The Great January Comet of 1910, formally designated C/1910 A1 and often referred to as the Daylight Comet[ appeared in January 1910. It was already visible to the naked eye when it was first noticed, and many people independently "discovered" the comet. At its brightest, it outshone the planet Venus, and was possibly the brightest comet of the 20th century.
The comet brightened rather suddenly, and was initially visible from the southern hemisphere only. A number of individuals claimed "discovery", but the comet is thought to have been first spotted by diamond miners in the Transvaal before dawn on January 12, 1910, by which time it was already a prominent naked-eye object of apparent magnitude −1.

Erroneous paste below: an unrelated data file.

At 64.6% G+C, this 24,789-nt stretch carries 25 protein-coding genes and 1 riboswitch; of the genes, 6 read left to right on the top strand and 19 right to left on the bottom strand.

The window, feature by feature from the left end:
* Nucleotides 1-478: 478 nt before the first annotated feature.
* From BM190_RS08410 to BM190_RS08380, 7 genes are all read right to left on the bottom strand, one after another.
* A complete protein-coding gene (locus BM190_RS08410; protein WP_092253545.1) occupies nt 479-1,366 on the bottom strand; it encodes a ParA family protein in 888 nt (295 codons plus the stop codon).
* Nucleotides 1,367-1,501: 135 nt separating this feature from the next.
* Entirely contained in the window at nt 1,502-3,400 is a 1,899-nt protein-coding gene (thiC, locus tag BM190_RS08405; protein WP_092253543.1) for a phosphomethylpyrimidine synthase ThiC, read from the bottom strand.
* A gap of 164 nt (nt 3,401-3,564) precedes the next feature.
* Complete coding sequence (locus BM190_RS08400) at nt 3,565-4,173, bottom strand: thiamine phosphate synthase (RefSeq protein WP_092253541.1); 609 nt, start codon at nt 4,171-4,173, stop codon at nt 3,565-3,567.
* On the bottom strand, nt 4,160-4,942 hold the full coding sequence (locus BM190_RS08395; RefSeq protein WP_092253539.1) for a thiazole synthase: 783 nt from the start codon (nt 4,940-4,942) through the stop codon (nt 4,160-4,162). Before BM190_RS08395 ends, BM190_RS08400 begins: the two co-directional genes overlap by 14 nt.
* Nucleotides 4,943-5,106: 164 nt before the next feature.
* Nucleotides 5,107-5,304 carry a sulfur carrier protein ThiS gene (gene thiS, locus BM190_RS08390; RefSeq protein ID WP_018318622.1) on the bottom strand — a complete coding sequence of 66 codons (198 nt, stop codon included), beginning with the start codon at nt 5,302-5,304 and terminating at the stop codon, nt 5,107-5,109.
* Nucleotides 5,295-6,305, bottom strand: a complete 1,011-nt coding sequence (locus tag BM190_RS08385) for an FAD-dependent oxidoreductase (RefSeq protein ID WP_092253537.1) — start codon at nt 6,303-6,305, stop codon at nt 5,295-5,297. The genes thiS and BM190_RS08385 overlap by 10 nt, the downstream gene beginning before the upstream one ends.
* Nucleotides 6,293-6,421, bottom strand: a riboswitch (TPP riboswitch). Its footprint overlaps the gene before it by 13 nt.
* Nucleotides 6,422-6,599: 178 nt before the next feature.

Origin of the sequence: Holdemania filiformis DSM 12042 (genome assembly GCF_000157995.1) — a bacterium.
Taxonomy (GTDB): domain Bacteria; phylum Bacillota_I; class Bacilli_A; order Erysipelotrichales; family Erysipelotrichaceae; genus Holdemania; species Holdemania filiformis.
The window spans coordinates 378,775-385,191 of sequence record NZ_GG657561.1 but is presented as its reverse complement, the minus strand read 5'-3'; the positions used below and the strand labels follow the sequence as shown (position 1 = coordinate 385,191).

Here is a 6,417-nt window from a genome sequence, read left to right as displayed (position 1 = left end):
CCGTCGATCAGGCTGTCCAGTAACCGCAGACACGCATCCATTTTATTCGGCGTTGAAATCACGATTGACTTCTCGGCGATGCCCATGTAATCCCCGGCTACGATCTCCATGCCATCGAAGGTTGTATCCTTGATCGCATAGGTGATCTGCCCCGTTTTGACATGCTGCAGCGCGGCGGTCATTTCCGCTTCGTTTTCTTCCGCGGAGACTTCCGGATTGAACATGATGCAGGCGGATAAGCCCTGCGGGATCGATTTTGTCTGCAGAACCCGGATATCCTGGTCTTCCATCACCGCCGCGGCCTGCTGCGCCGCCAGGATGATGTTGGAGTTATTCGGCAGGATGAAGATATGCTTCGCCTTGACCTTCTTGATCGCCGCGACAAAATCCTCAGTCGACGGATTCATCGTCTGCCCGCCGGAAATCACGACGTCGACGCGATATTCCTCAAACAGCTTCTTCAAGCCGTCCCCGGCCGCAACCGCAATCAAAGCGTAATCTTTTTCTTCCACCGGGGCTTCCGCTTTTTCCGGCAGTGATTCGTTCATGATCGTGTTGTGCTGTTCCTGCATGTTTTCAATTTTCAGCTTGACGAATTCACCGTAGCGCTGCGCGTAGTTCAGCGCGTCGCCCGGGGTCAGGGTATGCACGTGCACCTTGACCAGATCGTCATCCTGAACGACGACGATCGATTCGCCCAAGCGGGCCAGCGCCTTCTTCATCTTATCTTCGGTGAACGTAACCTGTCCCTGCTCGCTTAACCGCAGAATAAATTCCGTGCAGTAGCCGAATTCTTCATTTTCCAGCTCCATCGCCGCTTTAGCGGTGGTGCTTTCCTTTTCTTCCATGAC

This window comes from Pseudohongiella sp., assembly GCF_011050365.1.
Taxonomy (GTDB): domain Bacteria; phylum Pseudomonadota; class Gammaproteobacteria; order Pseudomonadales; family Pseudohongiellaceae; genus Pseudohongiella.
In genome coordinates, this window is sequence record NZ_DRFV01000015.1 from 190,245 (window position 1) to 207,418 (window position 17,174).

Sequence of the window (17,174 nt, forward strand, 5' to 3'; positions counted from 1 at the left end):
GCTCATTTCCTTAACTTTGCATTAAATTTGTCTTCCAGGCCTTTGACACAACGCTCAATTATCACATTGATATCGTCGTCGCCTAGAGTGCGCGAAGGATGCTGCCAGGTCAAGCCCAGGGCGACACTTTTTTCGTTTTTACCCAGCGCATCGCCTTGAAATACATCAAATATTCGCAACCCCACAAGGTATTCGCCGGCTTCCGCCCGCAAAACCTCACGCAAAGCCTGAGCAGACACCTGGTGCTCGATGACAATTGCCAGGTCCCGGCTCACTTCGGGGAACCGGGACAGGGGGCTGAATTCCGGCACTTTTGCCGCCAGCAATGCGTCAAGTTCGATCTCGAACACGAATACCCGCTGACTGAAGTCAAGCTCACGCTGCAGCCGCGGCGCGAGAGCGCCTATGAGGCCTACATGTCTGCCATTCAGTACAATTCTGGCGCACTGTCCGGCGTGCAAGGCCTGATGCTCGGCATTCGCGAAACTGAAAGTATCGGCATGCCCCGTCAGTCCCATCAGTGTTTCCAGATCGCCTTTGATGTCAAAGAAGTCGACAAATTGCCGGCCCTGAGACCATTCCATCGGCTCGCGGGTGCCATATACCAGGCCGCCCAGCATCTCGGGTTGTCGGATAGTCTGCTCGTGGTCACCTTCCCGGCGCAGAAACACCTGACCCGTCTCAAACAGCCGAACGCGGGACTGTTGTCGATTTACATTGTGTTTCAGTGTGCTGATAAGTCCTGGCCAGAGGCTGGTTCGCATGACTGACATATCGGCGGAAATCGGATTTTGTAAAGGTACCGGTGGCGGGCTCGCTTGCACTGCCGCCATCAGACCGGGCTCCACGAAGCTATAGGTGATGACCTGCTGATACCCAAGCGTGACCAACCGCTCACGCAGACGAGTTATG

The first person to study the comet properly was Scottish astronomer Robert T. A. Innes at the Transvaal Observatory in Johannesburg on January 17, after having been alerted two days earlier by the editor of a Johannesburg newspaper.
The comet reached perihelion (the point in the orbit of a planet, asteroid or comet where[& when] it is nearest to the sun. on January 17 and was at that time visible in daylight with the unaided eye; following perihelion, it declined in brightness but became a spectacular sight from the northern hemisphere in the evening twilight, its noticeably curved tail reaching up to 50 degrees by early February.